Highlighting a number of resources and scope of giving, Bimpe called for Africans to step up their giving in a structured and long term manner and also by developing policies and programmes that would encourage corporate philanthropy (such as the PLEDGE 1%, launched in the UK in February 2016) which could easily be replicated by companies which operate on the African continent. Bimpe also highlighted how family businesses that practice philanthropy are more likely to also incorporate good family governance and ethics which support the family’s intergenerational transfer of wealth. She said “a family foundation is both an excellent platform for philanthropy and for implementing family governance, ethics and family investments”.
George Manu, Partner, International development Advisory Services (IDAS) shared highlights of the firms fund management for impact in Africa, citing case studies and providing empirical evidence to support its activities on the continent.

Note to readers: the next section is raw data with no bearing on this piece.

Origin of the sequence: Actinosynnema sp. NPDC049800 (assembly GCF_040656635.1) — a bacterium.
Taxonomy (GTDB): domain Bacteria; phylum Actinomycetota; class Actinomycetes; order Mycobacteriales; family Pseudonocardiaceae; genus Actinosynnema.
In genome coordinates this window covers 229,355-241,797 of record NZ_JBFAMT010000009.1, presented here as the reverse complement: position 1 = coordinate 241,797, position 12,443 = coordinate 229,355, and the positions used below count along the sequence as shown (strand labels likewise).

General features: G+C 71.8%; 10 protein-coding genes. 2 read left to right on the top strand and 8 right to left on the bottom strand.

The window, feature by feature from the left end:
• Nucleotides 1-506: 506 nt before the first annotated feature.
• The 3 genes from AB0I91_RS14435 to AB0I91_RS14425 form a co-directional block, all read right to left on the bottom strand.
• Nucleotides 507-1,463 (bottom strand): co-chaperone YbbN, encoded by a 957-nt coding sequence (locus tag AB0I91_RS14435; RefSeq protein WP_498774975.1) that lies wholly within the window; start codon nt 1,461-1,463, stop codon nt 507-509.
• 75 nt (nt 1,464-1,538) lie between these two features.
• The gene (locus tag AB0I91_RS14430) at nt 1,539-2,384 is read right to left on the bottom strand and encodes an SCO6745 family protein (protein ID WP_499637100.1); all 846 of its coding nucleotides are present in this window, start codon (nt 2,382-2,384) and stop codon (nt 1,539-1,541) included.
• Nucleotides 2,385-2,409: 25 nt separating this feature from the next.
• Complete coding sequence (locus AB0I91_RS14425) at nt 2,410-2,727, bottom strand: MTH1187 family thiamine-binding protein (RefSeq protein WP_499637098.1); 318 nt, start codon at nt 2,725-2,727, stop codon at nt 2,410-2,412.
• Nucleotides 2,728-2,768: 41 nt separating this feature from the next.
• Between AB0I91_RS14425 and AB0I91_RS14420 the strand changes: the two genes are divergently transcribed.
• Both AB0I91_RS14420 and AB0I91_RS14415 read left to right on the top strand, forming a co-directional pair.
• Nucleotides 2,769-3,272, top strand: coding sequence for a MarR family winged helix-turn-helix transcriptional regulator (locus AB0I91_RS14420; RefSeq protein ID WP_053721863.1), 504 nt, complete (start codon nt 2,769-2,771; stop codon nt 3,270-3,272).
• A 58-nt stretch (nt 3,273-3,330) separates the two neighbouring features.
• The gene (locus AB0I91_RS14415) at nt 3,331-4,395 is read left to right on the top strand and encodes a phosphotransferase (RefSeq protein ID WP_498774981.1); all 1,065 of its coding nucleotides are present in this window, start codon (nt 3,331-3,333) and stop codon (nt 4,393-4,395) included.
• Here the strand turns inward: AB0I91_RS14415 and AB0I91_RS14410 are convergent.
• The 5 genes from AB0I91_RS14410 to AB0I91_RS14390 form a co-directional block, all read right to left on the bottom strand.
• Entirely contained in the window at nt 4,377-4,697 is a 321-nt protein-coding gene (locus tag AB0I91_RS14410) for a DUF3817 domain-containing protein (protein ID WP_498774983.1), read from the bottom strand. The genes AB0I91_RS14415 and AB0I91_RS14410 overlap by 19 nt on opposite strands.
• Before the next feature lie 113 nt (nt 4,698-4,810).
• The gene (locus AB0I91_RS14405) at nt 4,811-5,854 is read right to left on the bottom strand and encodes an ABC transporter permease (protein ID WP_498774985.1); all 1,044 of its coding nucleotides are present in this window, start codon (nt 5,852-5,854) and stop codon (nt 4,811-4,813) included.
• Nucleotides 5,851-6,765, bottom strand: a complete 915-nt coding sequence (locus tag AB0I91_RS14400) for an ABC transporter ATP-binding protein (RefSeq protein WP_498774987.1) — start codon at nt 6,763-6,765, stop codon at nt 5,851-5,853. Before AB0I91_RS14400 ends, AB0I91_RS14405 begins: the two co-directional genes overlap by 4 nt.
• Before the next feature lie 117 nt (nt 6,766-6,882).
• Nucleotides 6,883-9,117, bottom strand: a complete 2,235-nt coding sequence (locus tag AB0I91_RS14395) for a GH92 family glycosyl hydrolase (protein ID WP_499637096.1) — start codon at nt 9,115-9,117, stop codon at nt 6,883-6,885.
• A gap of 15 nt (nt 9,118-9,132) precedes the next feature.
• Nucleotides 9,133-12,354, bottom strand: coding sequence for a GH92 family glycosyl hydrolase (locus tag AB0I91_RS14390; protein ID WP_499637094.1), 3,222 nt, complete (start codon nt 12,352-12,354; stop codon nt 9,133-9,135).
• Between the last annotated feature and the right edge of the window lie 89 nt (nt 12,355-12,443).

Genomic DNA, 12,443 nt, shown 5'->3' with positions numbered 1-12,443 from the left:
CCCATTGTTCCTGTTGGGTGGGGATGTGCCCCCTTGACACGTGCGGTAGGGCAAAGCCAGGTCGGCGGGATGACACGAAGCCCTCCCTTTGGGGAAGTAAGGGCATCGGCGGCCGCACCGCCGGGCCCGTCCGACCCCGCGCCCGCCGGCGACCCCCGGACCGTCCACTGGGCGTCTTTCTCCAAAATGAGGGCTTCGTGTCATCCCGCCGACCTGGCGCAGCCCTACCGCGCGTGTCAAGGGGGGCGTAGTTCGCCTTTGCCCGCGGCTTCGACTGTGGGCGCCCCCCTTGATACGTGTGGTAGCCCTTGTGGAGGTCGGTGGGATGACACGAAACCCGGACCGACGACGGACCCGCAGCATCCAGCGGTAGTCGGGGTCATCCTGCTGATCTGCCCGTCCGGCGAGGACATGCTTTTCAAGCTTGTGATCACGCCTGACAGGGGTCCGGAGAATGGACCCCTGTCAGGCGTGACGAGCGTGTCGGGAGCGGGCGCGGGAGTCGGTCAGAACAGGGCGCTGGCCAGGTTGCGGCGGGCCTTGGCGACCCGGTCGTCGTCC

Established formally by the KPMG Africa Board in 2007, and since 2009 hosted by KPMG East Africa but working across the continent, IDAS is a KPMG Centre of Excellence. Set up to respond effectively to development challenges, it adopts a global approach to development advisory work, practicing core KPMG knowledge in financial and fiduciary risk management.
Headquartered in Nairobi, with regional hubs hosted by KPMG Ghana and KPMG Zimbabwe, it is integrated by seven Partners with almost 200 professionals.